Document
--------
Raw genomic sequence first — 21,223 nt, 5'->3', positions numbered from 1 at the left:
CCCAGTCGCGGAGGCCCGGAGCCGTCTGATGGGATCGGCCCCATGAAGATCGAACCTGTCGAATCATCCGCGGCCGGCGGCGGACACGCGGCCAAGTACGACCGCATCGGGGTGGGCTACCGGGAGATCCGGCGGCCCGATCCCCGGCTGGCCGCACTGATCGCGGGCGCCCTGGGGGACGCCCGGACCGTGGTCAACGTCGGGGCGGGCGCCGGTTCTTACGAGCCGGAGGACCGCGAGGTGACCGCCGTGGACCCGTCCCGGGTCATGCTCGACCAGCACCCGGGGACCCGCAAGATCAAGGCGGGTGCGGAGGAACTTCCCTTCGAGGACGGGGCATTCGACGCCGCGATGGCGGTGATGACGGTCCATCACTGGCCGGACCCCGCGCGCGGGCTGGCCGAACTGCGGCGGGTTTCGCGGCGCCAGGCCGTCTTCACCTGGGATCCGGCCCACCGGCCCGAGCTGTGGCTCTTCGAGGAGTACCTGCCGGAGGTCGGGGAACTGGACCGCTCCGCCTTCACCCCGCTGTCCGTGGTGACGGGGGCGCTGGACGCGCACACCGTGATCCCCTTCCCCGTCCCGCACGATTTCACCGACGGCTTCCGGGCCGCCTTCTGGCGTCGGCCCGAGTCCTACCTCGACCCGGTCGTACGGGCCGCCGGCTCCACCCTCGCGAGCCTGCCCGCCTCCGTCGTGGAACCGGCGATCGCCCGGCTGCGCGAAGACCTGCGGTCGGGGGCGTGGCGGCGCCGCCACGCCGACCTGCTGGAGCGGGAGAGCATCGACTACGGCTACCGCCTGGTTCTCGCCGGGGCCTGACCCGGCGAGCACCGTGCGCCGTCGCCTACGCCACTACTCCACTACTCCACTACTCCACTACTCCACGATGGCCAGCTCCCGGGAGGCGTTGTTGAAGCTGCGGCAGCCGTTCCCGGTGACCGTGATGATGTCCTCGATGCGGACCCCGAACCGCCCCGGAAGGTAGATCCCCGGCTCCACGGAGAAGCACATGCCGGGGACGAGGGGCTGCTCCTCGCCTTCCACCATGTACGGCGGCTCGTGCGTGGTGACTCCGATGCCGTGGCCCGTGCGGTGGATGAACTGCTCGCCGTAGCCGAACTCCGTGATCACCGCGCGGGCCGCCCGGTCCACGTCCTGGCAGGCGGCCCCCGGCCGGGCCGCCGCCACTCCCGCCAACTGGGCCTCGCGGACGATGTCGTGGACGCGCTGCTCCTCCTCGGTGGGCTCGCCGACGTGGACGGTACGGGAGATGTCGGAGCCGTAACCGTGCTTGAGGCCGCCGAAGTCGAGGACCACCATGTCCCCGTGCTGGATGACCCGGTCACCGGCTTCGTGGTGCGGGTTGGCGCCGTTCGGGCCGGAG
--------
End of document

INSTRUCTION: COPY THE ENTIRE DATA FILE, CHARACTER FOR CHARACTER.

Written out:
Raw genomic sequence first — 21,223 nt, 5'->3', positions numbered from 1 at the left:
CCCAGTCGCGGAGGCCCGGAGCCGTCTGATGGGATCGGCCCCATGAAGATCGAACCTGTCGAATCATCCGCGGCCGGCGGCGGACACGCGGCCAAGTACGACCGCATCGGGGTGGGCTACCGGGAGATCCGGCGGCCCGATCCCCGGCTGGCCGCACTGATCGCGGGCGCCCTGGGGGACGCCCGGACCGTGGTCAACGTCGGGGCGGGCGCCGGTTCTTACGAGCCGGAGGACCGCGAGGTGACCGCCGTGGACCCGTCCCGGGTCATGCTCGACCAGCACCCGGGGACCCGCAAGATCAAGGCGGGTGCGGAGGAACTTCCCTTCGAGGACGGGGCATTCGACGCCGCGATGGCGGTGATGACGGTCCATCACTGGCCGGACCCCGCGCGCGGGCTGGCCGAACTGCGGCGGGTTTCGCGGCGCCAGGCCGTCTTCACCTGGGATCCGGCCCACCGGCCCGAGCTGTGGCTCTTCGAGGAGTACCTGCCGGAGGTCGGGGAACTGGACCGCTCCGCCTTCACCCCGCTGTCCGTGGTGACGGGGGCGCTGGACGCGCACACCGTGATCCCCTTCCCCGTCCCGCACGATTTCACCGACGGCTTCCGGGCCGCCTTCTGGCGTCGGCCCGAGTCCTACCTCGACCCGGTCGTACGGGCCGCCGGCTCCACCCTCGCGAGCCTGCCCGCCTCCGTCGTGGAACCGGCGATCGCCCGGCTGCGCGAAGACCTGCGGTCGGGGGCGTGGCGGCGCCGCCACGCCGACCTGCTGGAGCGGGAGAGCATCGACTACGGCTACCGCCTGGTTCTCGCCGGGGCCTGACCCGGCGAGCACCGTGCGCCGTCGCCTACGCCACTACTCCACTACTCCACTACTCCACTACTCCACGATGGCCAGCTCCCGGGAGGCGTTGTTGAAGCTGCGGCAGCCGTTCCCGGTGACCGTGATGATGTCCTCGATGCGGACCCCGAACCGCCCCGGAAGGTAGATCCCCGGCTCCACGGAGAAGCACATGCCGGGGACGAGGGGCTGCTCCTCGCCTTCCACCATGTACGGCGGCTCGTGCGTGGTGACTCCGATGCCGTGGCCCGTGCGGTGGATGAACTGCTCGCCGTAGCCGAACTCCGTGATCACCGCGCGGGCCGCCCGGTCCACGTCCTGGCAGGCGGCCCCCGGCCGGGCCGCCGCCACTCCCGCCAACTGGGCCTCGCGGACGATGTCGTGGACGCGCTGCTCCTCCTCGGTGGGCTCGCCGACGTGGACGGTACGGGAGATGTCGGAGCCGTAACCGTGCTTGAGGCCGCCGAAGTCGAGGACCACCATGTCCCCGTGCTGGATGACCCGGTCACCGGCTTCGTGGTGCGGGTTGGCGCCGTTCGGGCCGGAG